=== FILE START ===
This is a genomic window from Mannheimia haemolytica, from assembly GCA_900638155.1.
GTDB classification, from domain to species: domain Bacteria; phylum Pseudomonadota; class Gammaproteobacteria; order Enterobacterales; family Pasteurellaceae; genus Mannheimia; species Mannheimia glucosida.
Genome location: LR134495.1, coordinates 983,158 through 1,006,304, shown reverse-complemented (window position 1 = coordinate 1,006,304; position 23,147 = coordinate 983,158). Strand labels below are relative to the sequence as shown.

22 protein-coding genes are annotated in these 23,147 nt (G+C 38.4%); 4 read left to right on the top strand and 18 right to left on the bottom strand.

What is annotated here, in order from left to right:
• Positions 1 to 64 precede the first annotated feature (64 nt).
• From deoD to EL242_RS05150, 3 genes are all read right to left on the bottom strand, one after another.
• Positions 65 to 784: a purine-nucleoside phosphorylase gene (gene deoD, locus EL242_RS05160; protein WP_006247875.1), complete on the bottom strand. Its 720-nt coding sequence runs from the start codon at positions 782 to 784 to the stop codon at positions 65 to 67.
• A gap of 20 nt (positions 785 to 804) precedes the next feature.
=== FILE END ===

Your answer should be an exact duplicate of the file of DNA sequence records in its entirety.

This is a genomic window from Mannheimia haemolytica, from assembly GCA_900638155.1.
GTDB classification, from domain to species: domain Bacteria; phylum Pseudomonadota; class Gammaproteobacteria; order Enterobacterales; family Pasteurellaceae; genus Mannheimia; species Mannheimia glucosida.
Genome location: LR134495.1, coordinates 983,158 through 1,006,304, shown reverse-complemented (window position 1 = coordinate 1,006,304; position 23,147 = coordinate 983,158). Strand labels below are relative to the sequence as shown.

22 protein-coding genes are annotated in these 23,147 nt (G+C 38.4%); 4 read left to right on the top strand and 18 right to left on the bottom strand.

What is annotated here, in order from left to right:
• Positions 1 to 64 precede the first annotated feature (64 nt).
• From deoD to EL242_RS05150, 3 genes are all read right to left on the bottom strand, one after another.
• Positions 65 to 784: a purine-nucleoside phosphorylase gene (gene deoD, locus EL242_RS05160; protein WP_006247875.1), complete on the bottom strand. Its 720-nt coding sequence runs from the start codon at positions 782 to 784 to the stop codon at positions 65 to 67.
• A gap of 20 nt (positions 785 to 804) precedes the next feature.